Musings on the Nature of Feminine Perfectionism

“If you ever start to feel too good about yourself, they have this thing called the Internet, and you can find a lot of people there who don’t like you.”

Tina Fey, Golden Globes Acceptance Speech, 2009

One of my best friends tells people that she’s a perfectionist. By this, she means she holds herself to an extremely high standard. Many of my female friends describe themselves as perfectionists.

As a grad student, you teach section and grade papers. As a Sociology instructor, I’m perhaps unsurprisingly non-authoritarian and hand out extensions to practically anyone who asks for one. You realize, really, that very few students really ever abuse the practice, but the thing you also realize after several years of doing it is that students most likely to ask for extensions aren’t usually the ones with the most life to juggle. There’s a marked difference in the faces that come to you overwhelmed by overscheduling and the ones who come overwhelmed by the assignment.

I’m not nearly so delusional to think undergraduates find me, as formidable as I am, all that frightening. But I do know enough to know that many students are wrought so fragile that a few red words at the bottom of a page might break them. With this anxiety they bring me, they are telling me something about our relationship. They are telling me that they are fearful of what I can say to them.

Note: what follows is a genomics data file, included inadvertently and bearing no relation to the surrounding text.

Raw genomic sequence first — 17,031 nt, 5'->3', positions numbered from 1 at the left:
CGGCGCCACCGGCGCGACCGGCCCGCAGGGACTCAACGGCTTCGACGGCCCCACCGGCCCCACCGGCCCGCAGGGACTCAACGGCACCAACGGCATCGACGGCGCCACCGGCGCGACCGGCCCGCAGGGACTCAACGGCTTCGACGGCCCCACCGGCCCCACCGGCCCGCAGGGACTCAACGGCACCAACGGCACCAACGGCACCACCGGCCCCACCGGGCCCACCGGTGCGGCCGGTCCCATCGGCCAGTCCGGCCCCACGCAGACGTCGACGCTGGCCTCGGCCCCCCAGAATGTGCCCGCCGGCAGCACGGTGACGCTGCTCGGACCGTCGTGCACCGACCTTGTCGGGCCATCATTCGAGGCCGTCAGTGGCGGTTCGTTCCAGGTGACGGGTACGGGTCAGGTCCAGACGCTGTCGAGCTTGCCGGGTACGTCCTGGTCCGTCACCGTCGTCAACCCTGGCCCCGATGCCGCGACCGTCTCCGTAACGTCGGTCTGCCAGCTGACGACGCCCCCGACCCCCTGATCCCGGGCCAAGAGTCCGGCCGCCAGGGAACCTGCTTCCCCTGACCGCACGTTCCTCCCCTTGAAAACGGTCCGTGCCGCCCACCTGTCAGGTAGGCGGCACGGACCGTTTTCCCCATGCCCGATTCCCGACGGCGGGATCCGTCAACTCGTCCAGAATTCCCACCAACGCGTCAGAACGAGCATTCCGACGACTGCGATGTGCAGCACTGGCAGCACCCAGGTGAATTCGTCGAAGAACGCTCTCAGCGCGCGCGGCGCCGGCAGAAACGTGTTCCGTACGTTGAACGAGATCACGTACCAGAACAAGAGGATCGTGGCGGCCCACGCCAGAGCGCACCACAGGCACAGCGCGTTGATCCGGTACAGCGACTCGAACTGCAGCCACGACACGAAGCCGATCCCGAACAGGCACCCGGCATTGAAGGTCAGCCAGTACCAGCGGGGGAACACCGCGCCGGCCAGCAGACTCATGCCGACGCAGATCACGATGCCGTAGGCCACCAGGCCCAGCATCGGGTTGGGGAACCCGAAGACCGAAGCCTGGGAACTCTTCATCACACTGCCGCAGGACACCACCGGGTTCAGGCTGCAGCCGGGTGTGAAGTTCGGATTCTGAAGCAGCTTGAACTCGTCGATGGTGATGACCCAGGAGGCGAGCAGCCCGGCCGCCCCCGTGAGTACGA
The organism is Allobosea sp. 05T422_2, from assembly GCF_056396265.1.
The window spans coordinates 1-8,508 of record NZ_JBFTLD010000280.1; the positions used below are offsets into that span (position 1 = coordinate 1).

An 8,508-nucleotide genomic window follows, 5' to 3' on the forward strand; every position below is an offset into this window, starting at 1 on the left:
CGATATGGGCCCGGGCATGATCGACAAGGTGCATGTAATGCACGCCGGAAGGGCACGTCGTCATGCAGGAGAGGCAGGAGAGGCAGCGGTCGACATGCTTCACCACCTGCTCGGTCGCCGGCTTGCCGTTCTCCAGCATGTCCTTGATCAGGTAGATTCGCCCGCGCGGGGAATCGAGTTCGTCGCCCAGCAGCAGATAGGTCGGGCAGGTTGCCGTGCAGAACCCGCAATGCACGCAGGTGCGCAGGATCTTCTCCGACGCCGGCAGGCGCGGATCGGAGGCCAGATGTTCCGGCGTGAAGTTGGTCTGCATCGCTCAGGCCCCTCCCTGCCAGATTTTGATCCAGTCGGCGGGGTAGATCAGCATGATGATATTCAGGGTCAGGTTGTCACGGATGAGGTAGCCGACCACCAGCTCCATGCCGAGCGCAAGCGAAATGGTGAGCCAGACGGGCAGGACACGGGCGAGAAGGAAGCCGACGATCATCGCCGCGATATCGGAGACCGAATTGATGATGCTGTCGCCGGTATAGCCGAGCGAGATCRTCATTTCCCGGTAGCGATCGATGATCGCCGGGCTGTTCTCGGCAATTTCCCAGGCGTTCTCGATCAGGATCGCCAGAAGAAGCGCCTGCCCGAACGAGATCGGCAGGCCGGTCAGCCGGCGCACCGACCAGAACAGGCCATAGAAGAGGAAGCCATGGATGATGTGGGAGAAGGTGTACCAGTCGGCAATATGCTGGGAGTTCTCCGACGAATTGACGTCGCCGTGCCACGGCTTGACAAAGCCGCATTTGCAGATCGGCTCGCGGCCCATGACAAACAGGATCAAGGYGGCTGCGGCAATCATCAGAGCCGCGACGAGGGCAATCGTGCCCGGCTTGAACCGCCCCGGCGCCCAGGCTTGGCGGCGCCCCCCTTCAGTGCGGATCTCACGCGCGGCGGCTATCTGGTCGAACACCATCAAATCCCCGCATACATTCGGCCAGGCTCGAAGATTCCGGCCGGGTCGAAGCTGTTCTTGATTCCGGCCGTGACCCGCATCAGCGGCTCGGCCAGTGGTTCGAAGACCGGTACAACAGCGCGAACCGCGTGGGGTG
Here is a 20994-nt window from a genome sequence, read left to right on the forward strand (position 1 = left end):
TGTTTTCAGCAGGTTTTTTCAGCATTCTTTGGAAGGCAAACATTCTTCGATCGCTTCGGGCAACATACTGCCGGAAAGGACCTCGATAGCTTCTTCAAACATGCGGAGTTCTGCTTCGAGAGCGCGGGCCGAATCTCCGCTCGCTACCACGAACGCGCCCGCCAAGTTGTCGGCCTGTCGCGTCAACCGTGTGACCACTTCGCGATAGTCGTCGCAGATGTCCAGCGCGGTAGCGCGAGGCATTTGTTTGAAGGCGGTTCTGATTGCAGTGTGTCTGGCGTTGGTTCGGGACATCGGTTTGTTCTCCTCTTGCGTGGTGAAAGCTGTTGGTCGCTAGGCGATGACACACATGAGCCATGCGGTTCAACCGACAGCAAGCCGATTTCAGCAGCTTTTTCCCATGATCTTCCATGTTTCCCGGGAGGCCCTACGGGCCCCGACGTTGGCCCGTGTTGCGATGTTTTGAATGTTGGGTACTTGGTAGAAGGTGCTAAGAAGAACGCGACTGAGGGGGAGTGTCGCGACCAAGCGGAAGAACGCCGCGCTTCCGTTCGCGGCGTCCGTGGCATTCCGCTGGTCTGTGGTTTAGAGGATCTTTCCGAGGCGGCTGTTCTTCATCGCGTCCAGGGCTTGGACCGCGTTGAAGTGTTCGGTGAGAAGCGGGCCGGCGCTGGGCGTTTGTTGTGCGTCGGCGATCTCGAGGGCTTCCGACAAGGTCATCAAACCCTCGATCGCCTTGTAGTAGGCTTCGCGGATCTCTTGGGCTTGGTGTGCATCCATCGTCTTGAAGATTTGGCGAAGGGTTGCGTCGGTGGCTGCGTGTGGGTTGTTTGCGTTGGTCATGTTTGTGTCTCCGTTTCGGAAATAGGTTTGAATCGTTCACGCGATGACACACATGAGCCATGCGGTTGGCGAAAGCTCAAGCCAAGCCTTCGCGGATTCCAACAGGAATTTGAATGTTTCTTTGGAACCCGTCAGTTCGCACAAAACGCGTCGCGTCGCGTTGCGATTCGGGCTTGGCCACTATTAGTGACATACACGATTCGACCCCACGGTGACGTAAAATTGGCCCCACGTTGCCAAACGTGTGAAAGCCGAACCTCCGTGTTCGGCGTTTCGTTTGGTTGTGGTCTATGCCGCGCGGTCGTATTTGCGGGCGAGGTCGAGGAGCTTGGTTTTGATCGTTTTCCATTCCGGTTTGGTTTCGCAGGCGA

I’ve been in their position. I get it

Places like Harvard and other elite colleges are incubators of insecurity.

There’s so much class, race and sexual privilege ripening on any one of these campuses that the majority of students — if the college is doing its job — are walking around critically wondering if they deserve to be there, if they’re worthy of this opportunity denied to most other Americans.

For all the hullabaloo about hooking up, frat parties or whatever, undergraduate life is primarily defined by uncertainty and anxiety.

For years now, I’ve associated perfectionism with insecurity. Growing up, I knew being perfect academically was the only way I’d earn a scholarship that would allow me to attend college. My financial insecurity motivated me to put way, way more time into being a good student than virtually anything else I could and probably should have been prioritizing during my teenage years. In college, this anxiety haunted me and I irrationally feared every time I turned in a paper that having it returned back to me with a B- might mean getting my scholarship revoked. My college boyfriend, bless his heart, eventually ran out of patience trying to retrieve me from the panic attacks that accompanied virtually every writing assignment. No one really quite understood it. I didn’t exactly have a reputation for being dumb.